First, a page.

Arguably Destiny’s catchiest, “Survivor’s” earworm of a chorus repeats a whopping NINE TIMES throughout the song. No hate, though; I follow DC’s anger management rules: “You know I'm not gon' diss you on the Internet/ 'Cause my mama taught me better than that.”
11. "No, No, No (Part 2)" (feat. Wyclef Jean)
Destiny’s Child is known for its part ones and part twos being completely different songs. This time, their first U.S. single, “No, No, No,” was thankfully released as a Wyclef Jean–remixed part two because the part one sounds like it’s been dragged underwater.
10. "Jumpin', Jumpin'"
“Jumpin’, “Jumpin” shouldn’t influence you to jump up and down at the club, but it does teach a good lesson about ditching your boo for the night for some good, clean(?) fun. Another thing worth noting: If the club is “jumpin’ jumpin’” at 11:30 p.m., you’re probably in Boston.
9. "Soldier" (feat. T.I. & Lil Wayne)
High up on the list, “Soldier” has a verse from Lil’ Wayne wayyyy before he was the Weezy we know and love (“Call him, Weezy F baby, please say the baby”) and features a very pregnant Solange Knowles (pre-”Losing You”) at the end of the camouflage-heavy music video.
8. "Independent Women" (Part 1)
DC’s contribution to the Charlie’s Angels trilogy, and a song that proudly teaches us rhymes like “women”/“independent,” “honies”/“money,” and “mamas”/“dollas.” It also teaches that the key to independence is financial security. And a movie soundtrack deal.
7. “Cater 2 U”
Probably the least feminist song of all of the Destiny’s Child songs (whoops!), ”Cater 2 U” is shamelessly doting and probably the best song ever to lyrically use the phrase “run your bathwater.” Not to mention that Michelle kills it on the bridge. Go, Michelle!
6. "Bug a Boo"
A song that manages to be as perfectly relevant (“Don't call me I'll call you/ 'Cuz cupid ain't shoot me, he shot you”) as it is amusingly dated (“Tell MCI to cut the phone poles/ Have AOL make my emails stop”). “Bug a Boo” is as fun as it is eye-opening. Dude, chill.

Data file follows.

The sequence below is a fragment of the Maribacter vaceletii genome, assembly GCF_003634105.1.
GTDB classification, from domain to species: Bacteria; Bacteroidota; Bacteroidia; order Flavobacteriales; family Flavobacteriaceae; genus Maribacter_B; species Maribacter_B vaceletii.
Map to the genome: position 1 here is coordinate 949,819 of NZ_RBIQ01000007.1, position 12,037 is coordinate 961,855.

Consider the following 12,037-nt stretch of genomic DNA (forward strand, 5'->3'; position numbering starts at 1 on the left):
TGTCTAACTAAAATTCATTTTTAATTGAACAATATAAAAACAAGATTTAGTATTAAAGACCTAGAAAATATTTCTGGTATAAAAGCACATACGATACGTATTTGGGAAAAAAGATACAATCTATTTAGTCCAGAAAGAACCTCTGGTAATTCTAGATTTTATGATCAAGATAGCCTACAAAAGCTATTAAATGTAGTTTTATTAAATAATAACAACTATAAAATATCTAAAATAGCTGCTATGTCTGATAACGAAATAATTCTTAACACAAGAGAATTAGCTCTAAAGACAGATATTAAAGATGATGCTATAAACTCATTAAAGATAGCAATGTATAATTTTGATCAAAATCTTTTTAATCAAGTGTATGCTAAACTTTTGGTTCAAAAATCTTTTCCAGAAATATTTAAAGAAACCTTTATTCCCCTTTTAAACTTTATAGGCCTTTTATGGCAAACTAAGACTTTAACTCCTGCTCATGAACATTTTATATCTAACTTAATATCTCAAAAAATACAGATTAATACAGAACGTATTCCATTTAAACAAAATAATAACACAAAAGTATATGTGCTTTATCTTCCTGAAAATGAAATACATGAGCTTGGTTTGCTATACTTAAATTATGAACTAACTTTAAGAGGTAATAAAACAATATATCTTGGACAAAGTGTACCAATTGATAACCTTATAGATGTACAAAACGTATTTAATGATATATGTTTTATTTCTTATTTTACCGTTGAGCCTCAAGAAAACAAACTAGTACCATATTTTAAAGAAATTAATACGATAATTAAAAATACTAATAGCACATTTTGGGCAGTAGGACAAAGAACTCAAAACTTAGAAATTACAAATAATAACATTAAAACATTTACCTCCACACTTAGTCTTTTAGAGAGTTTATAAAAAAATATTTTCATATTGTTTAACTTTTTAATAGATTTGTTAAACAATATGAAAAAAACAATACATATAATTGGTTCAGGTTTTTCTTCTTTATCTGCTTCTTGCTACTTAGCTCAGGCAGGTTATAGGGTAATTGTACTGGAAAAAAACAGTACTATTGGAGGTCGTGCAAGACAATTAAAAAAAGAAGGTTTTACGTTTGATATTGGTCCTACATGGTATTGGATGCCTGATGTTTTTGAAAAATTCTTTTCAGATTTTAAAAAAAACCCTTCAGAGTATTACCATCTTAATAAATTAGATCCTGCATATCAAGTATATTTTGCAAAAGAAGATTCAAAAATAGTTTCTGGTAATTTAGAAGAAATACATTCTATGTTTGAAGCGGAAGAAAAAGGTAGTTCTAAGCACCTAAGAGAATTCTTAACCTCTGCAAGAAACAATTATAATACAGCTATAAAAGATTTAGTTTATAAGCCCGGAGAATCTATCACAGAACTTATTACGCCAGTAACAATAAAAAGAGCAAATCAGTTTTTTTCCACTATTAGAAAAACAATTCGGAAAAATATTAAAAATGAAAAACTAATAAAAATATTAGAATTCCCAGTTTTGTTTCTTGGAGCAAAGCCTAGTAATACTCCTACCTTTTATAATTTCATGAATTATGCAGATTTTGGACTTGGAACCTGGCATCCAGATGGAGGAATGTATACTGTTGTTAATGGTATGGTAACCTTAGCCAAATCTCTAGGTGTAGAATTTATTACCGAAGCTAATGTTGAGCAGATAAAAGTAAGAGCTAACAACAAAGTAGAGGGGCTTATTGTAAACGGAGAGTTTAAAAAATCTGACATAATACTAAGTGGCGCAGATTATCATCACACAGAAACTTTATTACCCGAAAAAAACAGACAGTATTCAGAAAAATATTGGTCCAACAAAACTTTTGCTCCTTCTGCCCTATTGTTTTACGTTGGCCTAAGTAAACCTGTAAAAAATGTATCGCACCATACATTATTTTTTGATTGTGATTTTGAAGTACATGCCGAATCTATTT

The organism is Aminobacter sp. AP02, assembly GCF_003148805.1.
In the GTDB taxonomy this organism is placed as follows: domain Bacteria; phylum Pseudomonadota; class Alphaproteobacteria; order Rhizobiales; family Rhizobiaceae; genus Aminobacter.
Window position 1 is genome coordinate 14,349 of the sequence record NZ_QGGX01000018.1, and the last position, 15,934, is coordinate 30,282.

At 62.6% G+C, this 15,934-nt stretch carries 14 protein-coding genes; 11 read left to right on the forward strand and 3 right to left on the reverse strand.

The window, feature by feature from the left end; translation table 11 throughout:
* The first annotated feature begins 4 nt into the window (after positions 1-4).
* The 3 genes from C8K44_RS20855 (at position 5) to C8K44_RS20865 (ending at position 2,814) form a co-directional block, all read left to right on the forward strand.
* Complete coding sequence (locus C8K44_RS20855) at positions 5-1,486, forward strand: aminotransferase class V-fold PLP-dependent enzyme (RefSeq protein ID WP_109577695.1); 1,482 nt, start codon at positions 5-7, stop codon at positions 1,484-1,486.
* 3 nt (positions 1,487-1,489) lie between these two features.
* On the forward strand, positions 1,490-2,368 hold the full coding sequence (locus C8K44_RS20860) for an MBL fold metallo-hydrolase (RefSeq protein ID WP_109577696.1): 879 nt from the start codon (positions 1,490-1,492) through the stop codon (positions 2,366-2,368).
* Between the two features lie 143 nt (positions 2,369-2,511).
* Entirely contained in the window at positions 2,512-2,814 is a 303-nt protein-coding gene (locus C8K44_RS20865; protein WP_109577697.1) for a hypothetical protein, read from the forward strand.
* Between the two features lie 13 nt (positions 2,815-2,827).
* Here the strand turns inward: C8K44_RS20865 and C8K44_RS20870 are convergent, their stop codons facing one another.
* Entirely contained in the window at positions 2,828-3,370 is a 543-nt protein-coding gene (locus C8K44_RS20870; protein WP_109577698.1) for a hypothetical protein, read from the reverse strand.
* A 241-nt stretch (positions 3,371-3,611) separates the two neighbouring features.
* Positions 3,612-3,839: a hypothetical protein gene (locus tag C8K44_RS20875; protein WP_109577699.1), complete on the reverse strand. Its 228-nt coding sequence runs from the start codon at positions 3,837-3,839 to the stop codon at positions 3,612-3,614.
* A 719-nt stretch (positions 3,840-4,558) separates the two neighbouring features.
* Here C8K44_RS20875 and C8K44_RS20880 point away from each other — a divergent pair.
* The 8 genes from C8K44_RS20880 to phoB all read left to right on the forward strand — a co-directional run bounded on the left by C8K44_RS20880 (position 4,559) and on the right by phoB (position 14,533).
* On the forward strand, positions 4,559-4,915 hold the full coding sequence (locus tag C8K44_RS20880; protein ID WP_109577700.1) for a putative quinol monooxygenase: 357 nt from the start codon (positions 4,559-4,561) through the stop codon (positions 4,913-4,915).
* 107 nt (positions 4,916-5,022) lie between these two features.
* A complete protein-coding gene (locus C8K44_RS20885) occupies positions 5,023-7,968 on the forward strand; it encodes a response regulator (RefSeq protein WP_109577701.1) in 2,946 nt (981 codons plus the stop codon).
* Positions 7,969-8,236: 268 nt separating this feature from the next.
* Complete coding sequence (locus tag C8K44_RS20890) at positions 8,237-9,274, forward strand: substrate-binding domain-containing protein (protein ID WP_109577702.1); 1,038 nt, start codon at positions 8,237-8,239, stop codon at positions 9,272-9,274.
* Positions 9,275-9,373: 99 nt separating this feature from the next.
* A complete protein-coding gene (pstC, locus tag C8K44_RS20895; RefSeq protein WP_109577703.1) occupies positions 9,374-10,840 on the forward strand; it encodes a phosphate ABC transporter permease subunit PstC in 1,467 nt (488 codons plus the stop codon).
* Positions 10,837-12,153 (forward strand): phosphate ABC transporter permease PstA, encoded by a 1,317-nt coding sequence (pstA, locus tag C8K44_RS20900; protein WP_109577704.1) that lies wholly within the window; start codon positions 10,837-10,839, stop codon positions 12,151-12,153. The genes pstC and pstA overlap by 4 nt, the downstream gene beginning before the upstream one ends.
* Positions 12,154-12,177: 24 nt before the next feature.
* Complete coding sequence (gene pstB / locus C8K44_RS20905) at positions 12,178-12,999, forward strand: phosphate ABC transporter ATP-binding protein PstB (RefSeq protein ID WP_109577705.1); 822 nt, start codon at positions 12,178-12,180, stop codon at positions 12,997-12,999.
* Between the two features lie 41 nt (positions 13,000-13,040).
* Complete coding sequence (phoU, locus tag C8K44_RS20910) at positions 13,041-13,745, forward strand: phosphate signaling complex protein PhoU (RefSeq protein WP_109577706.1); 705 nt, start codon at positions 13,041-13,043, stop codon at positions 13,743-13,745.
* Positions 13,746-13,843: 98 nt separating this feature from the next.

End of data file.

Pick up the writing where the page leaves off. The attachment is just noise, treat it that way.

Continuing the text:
The music video for Destiny's Child’s “Girl” is a cheesy play on HBO’s Sex and the City, and despite knowing DC’s shady history with sisterhood and membership, the song manages to give an accurate (and catchy!) portrayal of concerned women comforting their friend who’s in denial about her own crappy relationship. Plus, if you can master this one in karaoke, you win the Destiny’s Child Badge of Honor.
4. "Bills, Bills, Bills"
If The Destiny’s Child Songbook reads like a how-to for the empowered female (and it often does), then “Bills, Bills, Bills” is Chapter Four: Finances. It's the story of a relationship turned sour because of overdue bill payments gone unpaid by a beau who got way too comfortable way too quickly. Turning the subject of boring car payments into “automo' bills” works perfectly over a track that may sound slightly silly now, but practically came from space when it was released onto the R&B charts in 1999.
A Stevie Nicks sample (“Edge of Seventeen”) bumps “Bootylicious” to the top, not to mention the song title’s complete addition into English vernacular. Did you ever think Stevie, Bey, and Kurt Cobain could co-exist? Thanks to “Smells Like Bootylicious,” they can.
2. "So Good"
The Destiny’s Commandment “Thou shalt not hate” starts “So Good,” an underrated single that leads off 1999’s The Writing’s on the Wall and puts haters firmly in their place. It's probably the finest Destiny’s Child diss track of it’s kind, perfect for anyone to adopt into their personal mantra: “And wasn't it you that said/ That I didn't look too good/ That I wouldn't do too good/ I'd never make it out the 'hood/ I want you to know that I'm doin' so good.”
1. "Say My Name"
Is there any Destiny’s Child song more Destiny’s Child than “Say My Name”? From Darkchild’s infamous tag to the unforgettable staccato of the closing “yeah-yeah-yeah-yeah-yeahs,” the song fully embraces female suspicion and heavily foretells Beyoncé’s ascension: She sings every verse.